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Friday, 30 August 2013

Art & History: The Portrait That Was Destroyed

Graham Sutherland (August 24, 1903 – February 17, 1980) was an English artist. From 1940 Sutherland was employed as an official artist in World War II, as part of the War artist Scheme. He worked on the Home Front, depicting mining, industry, and bomb damage.
Sutherland also painted a number of portraits, with one of Somerset Maugham (1949) the first and among the most famous. When Winston Churchill was in his eighties, Sutherland painted his portrait, which had the look of a befuddled bulldog. Churchill openly reviled the work, and the portrait was destroyed: it was burned on the orders of Churchill's wife out of anger only a year or two after its completion...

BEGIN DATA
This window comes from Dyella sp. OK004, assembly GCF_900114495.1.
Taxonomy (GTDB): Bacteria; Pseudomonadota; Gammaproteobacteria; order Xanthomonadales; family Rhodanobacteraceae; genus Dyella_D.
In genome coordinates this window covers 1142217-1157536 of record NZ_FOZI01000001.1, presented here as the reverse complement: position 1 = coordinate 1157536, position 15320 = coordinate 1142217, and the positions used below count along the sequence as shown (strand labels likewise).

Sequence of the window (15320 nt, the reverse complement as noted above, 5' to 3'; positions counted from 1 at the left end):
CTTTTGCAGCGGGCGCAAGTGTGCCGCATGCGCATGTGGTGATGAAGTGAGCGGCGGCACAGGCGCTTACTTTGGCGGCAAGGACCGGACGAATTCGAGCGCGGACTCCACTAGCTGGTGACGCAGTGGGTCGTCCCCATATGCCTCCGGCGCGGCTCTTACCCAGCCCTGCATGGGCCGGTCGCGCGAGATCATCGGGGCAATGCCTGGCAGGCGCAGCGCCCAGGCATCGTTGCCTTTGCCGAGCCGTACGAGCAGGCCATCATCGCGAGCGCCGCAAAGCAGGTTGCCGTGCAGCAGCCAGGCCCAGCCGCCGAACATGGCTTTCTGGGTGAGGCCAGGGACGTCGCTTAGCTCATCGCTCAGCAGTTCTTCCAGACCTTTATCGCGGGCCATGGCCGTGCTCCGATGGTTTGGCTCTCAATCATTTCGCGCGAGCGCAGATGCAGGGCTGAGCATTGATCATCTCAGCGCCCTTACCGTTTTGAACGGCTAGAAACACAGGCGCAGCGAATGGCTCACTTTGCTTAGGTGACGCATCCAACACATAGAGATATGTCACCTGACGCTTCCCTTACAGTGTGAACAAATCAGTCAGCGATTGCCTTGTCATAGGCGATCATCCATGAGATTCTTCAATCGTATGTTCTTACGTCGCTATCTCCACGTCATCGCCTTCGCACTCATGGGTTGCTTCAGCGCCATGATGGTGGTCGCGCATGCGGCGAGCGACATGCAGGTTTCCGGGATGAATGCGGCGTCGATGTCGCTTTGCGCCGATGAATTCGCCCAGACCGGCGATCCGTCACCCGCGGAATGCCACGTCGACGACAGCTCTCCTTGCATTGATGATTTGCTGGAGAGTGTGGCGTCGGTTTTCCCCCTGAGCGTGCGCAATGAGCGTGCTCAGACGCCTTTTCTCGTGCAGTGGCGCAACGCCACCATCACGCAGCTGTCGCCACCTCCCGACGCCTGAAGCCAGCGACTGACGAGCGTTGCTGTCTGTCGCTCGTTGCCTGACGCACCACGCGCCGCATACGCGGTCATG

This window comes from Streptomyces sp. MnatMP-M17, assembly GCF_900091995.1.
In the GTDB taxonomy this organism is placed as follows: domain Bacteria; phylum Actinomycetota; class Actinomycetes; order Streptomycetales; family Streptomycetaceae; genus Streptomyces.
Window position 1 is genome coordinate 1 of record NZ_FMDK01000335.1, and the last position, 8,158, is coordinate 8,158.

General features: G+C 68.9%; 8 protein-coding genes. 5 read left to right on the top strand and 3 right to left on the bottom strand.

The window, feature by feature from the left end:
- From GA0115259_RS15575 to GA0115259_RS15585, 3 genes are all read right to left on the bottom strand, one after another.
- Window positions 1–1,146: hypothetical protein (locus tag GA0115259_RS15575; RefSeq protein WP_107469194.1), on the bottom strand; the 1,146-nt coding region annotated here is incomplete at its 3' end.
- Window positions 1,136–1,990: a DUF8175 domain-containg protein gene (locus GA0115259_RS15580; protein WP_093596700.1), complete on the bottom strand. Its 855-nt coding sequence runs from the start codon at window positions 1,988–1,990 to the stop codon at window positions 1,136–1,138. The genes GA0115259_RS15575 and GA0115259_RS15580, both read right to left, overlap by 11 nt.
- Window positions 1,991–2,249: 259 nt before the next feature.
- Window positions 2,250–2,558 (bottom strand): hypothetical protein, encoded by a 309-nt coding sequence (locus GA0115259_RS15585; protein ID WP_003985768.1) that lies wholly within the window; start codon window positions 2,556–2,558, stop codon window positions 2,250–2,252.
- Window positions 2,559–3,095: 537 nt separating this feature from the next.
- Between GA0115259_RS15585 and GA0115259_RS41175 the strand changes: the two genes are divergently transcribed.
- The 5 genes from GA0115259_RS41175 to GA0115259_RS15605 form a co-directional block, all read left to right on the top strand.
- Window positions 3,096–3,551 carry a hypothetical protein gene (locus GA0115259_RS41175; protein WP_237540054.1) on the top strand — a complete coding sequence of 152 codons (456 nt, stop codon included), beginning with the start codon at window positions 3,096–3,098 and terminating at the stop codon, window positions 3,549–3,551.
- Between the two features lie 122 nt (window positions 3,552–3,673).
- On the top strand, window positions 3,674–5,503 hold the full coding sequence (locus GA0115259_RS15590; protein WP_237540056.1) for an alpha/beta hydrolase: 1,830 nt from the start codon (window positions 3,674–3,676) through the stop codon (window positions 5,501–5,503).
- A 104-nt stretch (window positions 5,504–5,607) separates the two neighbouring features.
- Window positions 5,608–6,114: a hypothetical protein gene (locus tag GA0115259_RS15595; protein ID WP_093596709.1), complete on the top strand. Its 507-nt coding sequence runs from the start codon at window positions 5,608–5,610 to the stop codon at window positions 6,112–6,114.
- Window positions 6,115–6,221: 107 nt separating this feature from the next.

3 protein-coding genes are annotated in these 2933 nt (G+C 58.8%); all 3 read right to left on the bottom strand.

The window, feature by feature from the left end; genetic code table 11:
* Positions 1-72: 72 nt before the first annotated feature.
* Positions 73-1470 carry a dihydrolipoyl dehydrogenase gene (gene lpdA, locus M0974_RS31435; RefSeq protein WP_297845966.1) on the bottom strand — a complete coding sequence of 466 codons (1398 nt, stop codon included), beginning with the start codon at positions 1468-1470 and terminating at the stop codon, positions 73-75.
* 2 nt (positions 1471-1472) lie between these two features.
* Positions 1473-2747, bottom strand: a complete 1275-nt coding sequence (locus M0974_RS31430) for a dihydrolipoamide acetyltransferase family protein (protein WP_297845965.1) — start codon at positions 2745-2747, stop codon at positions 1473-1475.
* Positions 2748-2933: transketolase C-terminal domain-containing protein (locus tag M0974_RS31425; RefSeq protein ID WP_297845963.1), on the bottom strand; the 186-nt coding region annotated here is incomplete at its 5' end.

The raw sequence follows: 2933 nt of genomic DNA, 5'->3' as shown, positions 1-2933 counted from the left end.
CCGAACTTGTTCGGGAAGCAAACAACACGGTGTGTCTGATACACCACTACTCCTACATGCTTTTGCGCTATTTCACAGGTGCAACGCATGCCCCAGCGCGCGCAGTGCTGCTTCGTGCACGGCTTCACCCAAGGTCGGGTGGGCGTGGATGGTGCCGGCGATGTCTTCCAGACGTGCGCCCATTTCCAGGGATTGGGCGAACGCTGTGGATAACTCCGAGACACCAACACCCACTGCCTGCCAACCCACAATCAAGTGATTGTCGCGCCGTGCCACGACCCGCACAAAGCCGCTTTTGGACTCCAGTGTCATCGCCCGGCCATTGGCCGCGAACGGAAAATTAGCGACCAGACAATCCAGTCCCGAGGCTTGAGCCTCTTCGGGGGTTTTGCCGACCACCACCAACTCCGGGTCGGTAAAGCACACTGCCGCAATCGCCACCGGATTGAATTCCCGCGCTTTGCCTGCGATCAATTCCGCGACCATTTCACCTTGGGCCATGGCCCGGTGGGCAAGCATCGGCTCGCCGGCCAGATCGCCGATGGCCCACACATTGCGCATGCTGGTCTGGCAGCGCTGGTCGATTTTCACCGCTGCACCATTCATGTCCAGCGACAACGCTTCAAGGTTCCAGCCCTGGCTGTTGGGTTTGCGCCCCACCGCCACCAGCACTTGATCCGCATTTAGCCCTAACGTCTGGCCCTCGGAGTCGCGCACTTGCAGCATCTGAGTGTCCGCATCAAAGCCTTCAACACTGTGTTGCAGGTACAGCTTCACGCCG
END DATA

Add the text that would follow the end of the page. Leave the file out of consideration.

The controversial portrait of Sir Winston Churchill, which Churchill himself hated because he said it 'makes me look half-witted', was commissioned in 1954 by past and present members of the House of Lords and House of Commons, and presented to the great statesman as a celebration of his eightieth birthday at a ceremony in Westminster Hall on November 30, 1954.

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